Diploma in Buddhist Mindfulness and Mental Health


This Diploma is designed to explore Buddhist approaches to mental health and the alleviation of mental suffering through an in-depth examination of Buddhist psychology, theories of mental illness, psychotherapy, counselling, and pastoral care. Central to the goals of this Diploma is an understanding, theoretical and practical, of mindfulness meditation in the context of Buddhist spiritual practices and its role in Buddhist counselling. This Diploma will be of interest to those who wish to integrate the wisdom of Buddhist spirituality into their professional and personal practices.

Courses began in January 2015. This Diploma program does not have a distance education component; all courses must be taken on campus. The courses offered within the Diploma in Buddhist Mindfulness and Mental Health are full master’s level courses taught by approved instructors. Basic Degree students should inquire with their program advisor about the possibility of these courses fulfilling program electives.

The courses taken for this Diploma program are fully transferable into the new MPS: Buddhism degree program (within 8 years of taking the course). The Master of Pastoral Studies (MPS): Buddhism is a twenty-credit program with required core courses and electives aimed at specialization in Spiritual Care. Many courses in this program are specifically for Studies in Buddhism, but all courses are open to all students in all degree programs.


Diploma in Buddhist Mindfulness and Mental Health program requirements from EC Student Handbook

Students who intend to complete the Diploma are required to take FOUNDATIONAL TENETS AND PRACTICES OF BUDDHISM (EMT2631H) and 5 of the remaining 6 courses listed below:


In this comparative course the convergence between Buddhism and the major systems of psychotherapy will be surveyed. Specifically, the key features of psychoanalytic, behavioural, cognitive, existential-humanistic, emotion-focused, mindfulness-based interventions, and the emerging field of positive psychology will each first be described. Convergences and divergences with the key elements of Buddhist psychology as described in the teachings on skilful living, harmful emotional states, the psychophysical nature of the self, psychological causality, and the analysis of the human condition will be underscored. Students will critically study the key representative texts for each form of psychotherapy and the major Buddhist teachings that elaborate the Buddha's psychology with the goal of evaluating how the study of Buddhist psychology may enhance our understanding of emotional suffering and its alleviation. Check out our course timetables for scheduling.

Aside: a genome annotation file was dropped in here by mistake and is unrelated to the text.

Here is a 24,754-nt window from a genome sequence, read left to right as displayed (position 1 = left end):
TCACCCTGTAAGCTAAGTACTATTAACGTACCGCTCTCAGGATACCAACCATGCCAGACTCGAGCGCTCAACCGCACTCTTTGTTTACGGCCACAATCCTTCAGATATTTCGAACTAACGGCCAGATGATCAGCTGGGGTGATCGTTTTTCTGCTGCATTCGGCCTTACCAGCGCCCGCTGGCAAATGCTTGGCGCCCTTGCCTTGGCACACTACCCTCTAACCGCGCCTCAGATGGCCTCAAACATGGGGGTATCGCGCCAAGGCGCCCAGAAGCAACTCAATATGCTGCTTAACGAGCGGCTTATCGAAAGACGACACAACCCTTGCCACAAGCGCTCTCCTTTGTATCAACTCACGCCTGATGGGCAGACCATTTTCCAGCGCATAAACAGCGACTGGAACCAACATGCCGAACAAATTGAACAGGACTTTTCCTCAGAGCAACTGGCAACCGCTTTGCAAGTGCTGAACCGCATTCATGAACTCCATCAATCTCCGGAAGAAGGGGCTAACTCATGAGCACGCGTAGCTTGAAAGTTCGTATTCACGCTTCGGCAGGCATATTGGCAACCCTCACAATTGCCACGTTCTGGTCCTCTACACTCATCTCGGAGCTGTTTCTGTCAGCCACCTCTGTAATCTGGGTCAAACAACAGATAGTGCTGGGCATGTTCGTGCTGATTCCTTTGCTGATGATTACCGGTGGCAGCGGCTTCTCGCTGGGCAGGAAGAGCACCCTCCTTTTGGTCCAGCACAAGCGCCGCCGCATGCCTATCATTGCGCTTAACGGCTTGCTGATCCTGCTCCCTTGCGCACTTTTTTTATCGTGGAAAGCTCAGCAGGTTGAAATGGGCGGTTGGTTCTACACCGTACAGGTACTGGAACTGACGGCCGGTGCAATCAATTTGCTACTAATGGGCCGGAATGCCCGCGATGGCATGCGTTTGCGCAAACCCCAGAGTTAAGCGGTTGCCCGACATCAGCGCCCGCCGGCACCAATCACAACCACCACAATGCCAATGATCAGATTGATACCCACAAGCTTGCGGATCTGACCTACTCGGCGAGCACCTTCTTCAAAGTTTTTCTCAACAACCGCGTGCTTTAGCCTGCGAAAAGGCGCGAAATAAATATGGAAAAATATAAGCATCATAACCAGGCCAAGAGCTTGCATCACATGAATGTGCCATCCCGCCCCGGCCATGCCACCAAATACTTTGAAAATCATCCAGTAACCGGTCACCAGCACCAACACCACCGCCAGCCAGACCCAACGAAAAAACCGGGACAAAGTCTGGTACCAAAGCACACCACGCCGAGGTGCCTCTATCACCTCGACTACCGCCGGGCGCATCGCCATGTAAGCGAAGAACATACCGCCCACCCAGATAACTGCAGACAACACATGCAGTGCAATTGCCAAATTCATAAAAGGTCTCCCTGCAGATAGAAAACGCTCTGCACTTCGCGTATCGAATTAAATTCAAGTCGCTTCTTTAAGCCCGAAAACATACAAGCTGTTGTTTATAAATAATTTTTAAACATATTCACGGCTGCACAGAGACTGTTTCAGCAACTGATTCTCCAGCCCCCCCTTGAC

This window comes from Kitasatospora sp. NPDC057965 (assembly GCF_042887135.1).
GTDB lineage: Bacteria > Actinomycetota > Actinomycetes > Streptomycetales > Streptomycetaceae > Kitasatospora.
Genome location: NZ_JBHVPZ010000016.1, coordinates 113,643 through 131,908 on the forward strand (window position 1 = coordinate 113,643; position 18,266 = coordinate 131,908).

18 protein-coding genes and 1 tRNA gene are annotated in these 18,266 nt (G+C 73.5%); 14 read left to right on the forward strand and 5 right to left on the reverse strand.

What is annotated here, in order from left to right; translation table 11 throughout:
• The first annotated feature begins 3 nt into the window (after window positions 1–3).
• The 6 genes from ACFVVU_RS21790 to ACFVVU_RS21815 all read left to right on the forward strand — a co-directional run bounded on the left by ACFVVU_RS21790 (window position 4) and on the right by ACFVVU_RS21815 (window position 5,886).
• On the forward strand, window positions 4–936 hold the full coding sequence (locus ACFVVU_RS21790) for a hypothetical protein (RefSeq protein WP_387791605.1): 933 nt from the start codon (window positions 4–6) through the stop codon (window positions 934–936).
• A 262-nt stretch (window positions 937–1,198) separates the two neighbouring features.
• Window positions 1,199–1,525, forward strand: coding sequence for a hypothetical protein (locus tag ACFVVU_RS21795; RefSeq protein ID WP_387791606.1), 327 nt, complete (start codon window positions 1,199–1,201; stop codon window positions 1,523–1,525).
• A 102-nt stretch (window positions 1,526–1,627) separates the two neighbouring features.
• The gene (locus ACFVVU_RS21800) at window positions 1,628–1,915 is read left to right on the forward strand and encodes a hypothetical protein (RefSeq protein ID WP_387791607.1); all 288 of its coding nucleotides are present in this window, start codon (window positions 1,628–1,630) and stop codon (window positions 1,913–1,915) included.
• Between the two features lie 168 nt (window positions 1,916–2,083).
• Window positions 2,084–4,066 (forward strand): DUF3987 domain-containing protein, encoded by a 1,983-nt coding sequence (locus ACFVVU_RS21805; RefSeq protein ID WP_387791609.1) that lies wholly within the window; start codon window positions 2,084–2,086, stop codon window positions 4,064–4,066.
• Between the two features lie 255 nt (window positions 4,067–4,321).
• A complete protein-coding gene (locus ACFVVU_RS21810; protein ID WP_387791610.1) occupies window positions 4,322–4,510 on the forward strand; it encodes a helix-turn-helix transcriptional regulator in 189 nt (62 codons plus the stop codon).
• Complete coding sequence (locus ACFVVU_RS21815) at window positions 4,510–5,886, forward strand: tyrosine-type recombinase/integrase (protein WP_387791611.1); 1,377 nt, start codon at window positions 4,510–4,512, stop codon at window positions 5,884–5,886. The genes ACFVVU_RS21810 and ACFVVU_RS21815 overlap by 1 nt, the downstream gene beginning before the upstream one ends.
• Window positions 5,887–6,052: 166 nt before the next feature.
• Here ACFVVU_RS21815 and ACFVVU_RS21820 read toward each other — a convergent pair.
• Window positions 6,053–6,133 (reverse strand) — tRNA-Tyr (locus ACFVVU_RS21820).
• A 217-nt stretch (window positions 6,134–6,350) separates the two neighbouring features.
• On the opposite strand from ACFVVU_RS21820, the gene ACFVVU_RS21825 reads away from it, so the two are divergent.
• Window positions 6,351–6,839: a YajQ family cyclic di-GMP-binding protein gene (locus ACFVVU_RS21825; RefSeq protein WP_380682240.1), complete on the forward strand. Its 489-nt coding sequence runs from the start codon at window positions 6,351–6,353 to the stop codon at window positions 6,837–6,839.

Buddhism is a response to what is fundamentally an ethical problem—what is the best kind of life for us to lead? The Buddha sought a solution to this problem and its associated ethical issues. This course explores whether an Asian religion such as Buddhism can shed light on complex and controversial western problems. The course applies Buddhist ethics to a range of issues of contemporary concern, including abortion, euthanasia, suicide, war, environmentalism, and discusses the Buddhist response to these ethical dilemmas. This course also analyses the nature and practical dynamics of Buddhist ethics in the particularities of different Buddhist traditions, in comparison to a Christian perspective. Check out our course timetables for scheduling.  


Barely existed just a decade ago, Buddhist contemplative care has now become a full force that changes the contemporary practice of Buddhism all over the world, bringing the insights of the ancient wisdom into practical services not only in hospitals, hospices, and prisons, but also through counseling in education and work places. Such pioneering works have redefined the meaning and relevancy of Buddhist practice in the modern world, and have enriched the scope of chaplaincy and ministry which were available only in the Judeo-Christian context. This course introduces students to the theory and professional practice of Buddhist contemplative care, through scholarly literature, on the roots of this form of Buddhist engaged practice in various Buddhist traditions, as well as the educational foundations of Buddhist pastoral and spiritual care, the understanding of the Buddhist approach to death and dying, and the art of end-of-life care. The knowledge will also be practical to professional medical caregivers, to allow them to understand the anxiety and fear of their patients with a Buddhist worldview, so as to provide more suitable and meaningful palliative care. Check out our course timetables for scheduling.